ATD Blog

Selecting an Executive Coach

Wednesday, June 19, 2013

Choosing the right executive coach for you is important. There are many people who offer coaching services; some have completed formal training, while others offer specific business experience. Whoever you choose to work with it is important that you feel comfortable and confident that the investment will enable you to successfully achieve your goals.

Use whatever guidelines you feel appropriate—including your gut reaction! This is all about YOU, and only you can decide if the partnership is likely to be successful. However, be sure to consider the following elements as you search for your coach:

  • Chemistry – You need to feel comfortable sharing your thoughts, concerns, frustrations, and results achieved. You need to enjoy talking with this person. After all, you will be working together regularly for six to 12 months.
  • Credibility – Your coach should have a level of background and experience that will support the coaching process. This should include formal training as a Coach as well as any relevant business experience you feel important.
  • Confidence – Your coach should be self-aware, polished, and professional. They should be articulate and effective at listening to you. They should be able to challenge you; coaching is not about providing you with the answers that you want to hear and are safe.
  • Confidentiality – You should specifically discuss confidentiality with your coach. What will and will not be shared with your manager or other leaders in your company (even if you have personally hired the coach). A coach may use anecdotes from other coaching conversations, however, confidentiality should still be respected, and you should not expect your coach to mention client names or client companies specifically.

Most coaches offer an introductory conversation (there may or may not be a fee associated with this). This is an opportunity to interview your coach to assess if they will match your specific needs and expectations.
Questions you should consider asking prospective coaches include:

  • What formal coaching training have they completed?
  • What other qualifications or experience do they have?
  • What is their philosophy for coaching?
  • Have they coached people in your industry? At your level?
  • How will they assess your current strengths and weaknesses?
  • Which tools and assessments are they certified to administer?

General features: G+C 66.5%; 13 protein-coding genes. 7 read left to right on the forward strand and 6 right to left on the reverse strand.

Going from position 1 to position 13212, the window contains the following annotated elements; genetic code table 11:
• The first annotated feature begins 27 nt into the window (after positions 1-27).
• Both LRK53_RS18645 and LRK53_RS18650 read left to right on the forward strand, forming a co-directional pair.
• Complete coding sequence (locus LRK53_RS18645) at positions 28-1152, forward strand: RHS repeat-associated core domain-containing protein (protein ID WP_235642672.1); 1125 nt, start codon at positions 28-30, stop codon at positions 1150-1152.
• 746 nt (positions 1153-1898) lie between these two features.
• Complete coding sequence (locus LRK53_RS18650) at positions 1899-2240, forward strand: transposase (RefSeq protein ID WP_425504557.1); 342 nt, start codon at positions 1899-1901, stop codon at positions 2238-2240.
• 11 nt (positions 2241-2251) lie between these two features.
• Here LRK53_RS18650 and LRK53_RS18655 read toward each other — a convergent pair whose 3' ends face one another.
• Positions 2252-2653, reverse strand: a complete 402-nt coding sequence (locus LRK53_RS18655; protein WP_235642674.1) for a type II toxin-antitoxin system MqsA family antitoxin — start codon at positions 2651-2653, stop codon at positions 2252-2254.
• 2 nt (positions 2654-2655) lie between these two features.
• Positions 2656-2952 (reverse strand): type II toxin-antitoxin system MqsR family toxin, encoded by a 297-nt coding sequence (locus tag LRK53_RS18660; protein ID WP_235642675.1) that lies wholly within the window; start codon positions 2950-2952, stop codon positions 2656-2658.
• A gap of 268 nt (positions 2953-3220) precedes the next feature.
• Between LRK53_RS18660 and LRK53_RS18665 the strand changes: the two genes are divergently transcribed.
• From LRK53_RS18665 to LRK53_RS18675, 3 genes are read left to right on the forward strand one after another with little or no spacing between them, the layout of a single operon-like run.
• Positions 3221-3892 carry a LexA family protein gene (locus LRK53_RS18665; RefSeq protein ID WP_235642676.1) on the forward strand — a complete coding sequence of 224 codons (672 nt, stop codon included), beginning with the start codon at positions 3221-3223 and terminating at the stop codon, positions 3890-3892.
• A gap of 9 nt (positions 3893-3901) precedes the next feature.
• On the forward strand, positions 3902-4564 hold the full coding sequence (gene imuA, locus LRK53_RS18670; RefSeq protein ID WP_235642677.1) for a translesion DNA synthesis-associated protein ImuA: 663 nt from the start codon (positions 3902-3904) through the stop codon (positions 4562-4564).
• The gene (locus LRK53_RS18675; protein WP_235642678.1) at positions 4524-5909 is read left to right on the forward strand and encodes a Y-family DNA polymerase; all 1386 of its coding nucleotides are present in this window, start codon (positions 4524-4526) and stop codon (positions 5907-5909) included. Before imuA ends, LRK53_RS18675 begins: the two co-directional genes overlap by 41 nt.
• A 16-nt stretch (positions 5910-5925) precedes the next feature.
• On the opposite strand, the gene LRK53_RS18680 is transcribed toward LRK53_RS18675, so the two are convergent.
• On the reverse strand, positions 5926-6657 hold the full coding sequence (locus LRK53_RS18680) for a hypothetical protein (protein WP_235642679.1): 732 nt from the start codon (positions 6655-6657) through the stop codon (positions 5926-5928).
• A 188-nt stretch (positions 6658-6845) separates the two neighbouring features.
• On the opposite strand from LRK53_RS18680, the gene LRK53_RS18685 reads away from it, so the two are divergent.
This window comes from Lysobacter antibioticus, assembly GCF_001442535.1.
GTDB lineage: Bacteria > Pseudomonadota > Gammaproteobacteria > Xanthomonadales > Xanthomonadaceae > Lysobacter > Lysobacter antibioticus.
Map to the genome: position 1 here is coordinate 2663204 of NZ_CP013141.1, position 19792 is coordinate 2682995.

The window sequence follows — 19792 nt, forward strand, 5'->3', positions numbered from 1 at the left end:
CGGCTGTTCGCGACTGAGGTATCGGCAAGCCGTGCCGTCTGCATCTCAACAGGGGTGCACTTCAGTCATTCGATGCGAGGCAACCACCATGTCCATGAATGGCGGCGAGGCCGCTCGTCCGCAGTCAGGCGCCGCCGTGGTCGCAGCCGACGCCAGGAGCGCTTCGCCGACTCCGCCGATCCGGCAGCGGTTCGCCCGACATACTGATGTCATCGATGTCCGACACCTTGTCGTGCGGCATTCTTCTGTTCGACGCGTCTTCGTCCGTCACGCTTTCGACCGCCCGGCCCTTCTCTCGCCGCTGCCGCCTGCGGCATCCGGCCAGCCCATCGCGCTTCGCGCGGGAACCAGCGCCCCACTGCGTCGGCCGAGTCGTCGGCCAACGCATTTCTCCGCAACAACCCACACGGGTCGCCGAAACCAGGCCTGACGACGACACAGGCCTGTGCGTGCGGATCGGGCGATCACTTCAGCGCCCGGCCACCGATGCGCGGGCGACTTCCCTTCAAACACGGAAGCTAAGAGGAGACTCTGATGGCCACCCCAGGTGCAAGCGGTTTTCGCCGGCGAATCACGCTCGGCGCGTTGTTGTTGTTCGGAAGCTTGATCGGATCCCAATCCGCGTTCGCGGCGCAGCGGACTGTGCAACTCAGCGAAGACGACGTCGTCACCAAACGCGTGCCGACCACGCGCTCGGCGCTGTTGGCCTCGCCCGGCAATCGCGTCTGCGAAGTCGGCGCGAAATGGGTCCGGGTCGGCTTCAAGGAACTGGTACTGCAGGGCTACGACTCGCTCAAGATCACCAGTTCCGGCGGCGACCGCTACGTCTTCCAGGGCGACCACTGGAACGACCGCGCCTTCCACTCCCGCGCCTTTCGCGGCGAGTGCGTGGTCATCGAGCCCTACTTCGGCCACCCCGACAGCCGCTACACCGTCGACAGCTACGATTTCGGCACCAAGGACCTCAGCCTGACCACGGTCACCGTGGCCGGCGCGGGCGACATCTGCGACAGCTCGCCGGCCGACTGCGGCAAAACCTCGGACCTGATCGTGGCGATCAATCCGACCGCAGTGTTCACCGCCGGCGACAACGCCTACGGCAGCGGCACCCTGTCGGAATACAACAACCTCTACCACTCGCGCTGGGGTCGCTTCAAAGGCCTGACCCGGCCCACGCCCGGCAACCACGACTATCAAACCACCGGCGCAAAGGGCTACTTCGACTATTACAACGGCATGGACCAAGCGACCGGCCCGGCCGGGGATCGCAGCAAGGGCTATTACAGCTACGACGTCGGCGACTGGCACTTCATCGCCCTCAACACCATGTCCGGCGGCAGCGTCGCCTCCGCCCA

• How will your coach measure the success of the coaching with you?
  • How does the coach measure their own effectiveness?
  • What have they done to support their own continuing professional development?
  • Do they have their own coach?
  • How long does the coach expect the relationship to last?
  • What should I do if I don’t feel that the coaching is adding value?
  • How will confidentiality be handled?
About the Author

Morag Barrett is the author of the best-selling book “Cultivate. The Power of Winning Relationships.” She is also the founder and CEO of SkyeTeam, and dedicated to helping individuals, teams and organizations achieve extraordinary business results through leadership development and human resources management. Morag’s experience ranges from senior executive coaching to developing high potential individuals and teams, as well as working with FTSE 100 and Fortune 100 organizations. She is a highly effective speaker, trainer and coach for new managers and seasoned executives alike. Prior to founding SkyeTeam, Morag held leadership positions at Level 3 Communications, and NatWest Bank where she advised international organizations on their corporate strategy and growth plans. Originally from the UK, she has experience with a wide range of cultures and businesses developing high potential individuals and teams across the United States, Europe and Asia. Morag brings more than 25 years of industry experience and a deep understanding of the complexities of running a business and leading executive teams. Morag holds a master’s degree in Human Resource Management from De Montfort University, UK and received the Senior Professional in Human Resources (SPHR) designation. She is also a recognized business coach for the Corporate Coach University and is a Chartered Fellow of the Chartered Institute of Personnel and Development in the UK. When not at work Morag can be found sailing with her husband and three sons, playing the Bassoon for the Broomfield Symphony Orchestra, or Ballroom dancing!

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